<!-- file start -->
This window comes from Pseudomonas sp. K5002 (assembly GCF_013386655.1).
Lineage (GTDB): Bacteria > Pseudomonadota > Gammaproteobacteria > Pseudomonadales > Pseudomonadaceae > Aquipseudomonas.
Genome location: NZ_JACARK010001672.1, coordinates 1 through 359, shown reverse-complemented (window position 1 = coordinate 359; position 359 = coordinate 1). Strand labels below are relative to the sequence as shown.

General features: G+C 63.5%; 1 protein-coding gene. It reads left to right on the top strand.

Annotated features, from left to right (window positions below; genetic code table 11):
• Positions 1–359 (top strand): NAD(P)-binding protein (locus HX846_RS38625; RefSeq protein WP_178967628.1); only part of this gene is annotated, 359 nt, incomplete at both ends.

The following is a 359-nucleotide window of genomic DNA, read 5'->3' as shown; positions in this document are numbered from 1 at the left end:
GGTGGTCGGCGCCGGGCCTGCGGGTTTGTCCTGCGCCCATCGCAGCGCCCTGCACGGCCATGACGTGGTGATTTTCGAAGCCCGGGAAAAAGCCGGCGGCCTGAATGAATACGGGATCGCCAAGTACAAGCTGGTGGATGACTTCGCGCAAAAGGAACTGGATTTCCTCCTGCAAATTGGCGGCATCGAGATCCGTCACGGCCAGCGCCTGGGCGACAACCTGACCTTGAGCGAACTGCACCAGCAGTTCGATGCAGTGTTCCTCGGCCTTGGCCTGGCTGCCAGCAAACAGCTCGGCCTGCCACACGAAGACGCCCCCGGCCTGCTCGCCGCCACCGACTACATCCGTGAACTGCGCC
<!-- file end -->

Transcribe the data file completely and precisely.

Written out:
This window comes from Pseudomonas sp. K5002 (assembly GCF_013386655.1).
Lineage (GTDB): Bacteria > Pseudomonadota > Gammaproteobacteria > Pseudomonadales > Pseudomonadaceae > Aquipseudomonas.
Genome location: NZ_JACARK010001672.1, coordinates 1 through 359, shown reverse-complemented (window position 1 = coordinate 359; position 359 = coordinate 1). Strand labels below are relative to the sequence as shown.

General features: G+C 63.5%; 1 protein-coding gene. It reads left to right on the top strand.

Annotated features, from left to right (window positions below; genetic code table 11):
• Positions 1–359 (top strand): NAD(P)-binding protein (locus HX846_RS38625; RefSeq protein WP_178967628.1); only part of this gene is annotated, 359 nt, incomplete at both ends.

The following is a 359-nucleotide window of genomic DNA, read 5'->3' as shown; positions in this document are numbered from 1 at the left end:
GGTGGTCGGCGCCGGGCCTGCGGGTTTGTCCTGCGCCCATCGCAGCGCCCTGCACGGCCATGACGTGGTGATTTTCGAAGCCCGGGAAAAAGCCGGCGGCCTGAATGAATACGGGATCGCCAAGTACAAGCTGGTGGATGACTTCGCGCAAAAGGAACTGGATTTCCTCCTGCAAATTGGCGGCATCGAGATCCGTCACGGCCAGCGCCTGGGCGACAACCTGACCTTGAGCGAACTGCACCAGCAGTTCGATGCAGTGTTCCTCGGCCTTGGCCTGGCTGCCAGCAAACAGCTCGGCCTGCCACACGAAGACGCCCCCGGCCTGCTCGCCGCCACCGACTACATCCGTGAACTGCGCC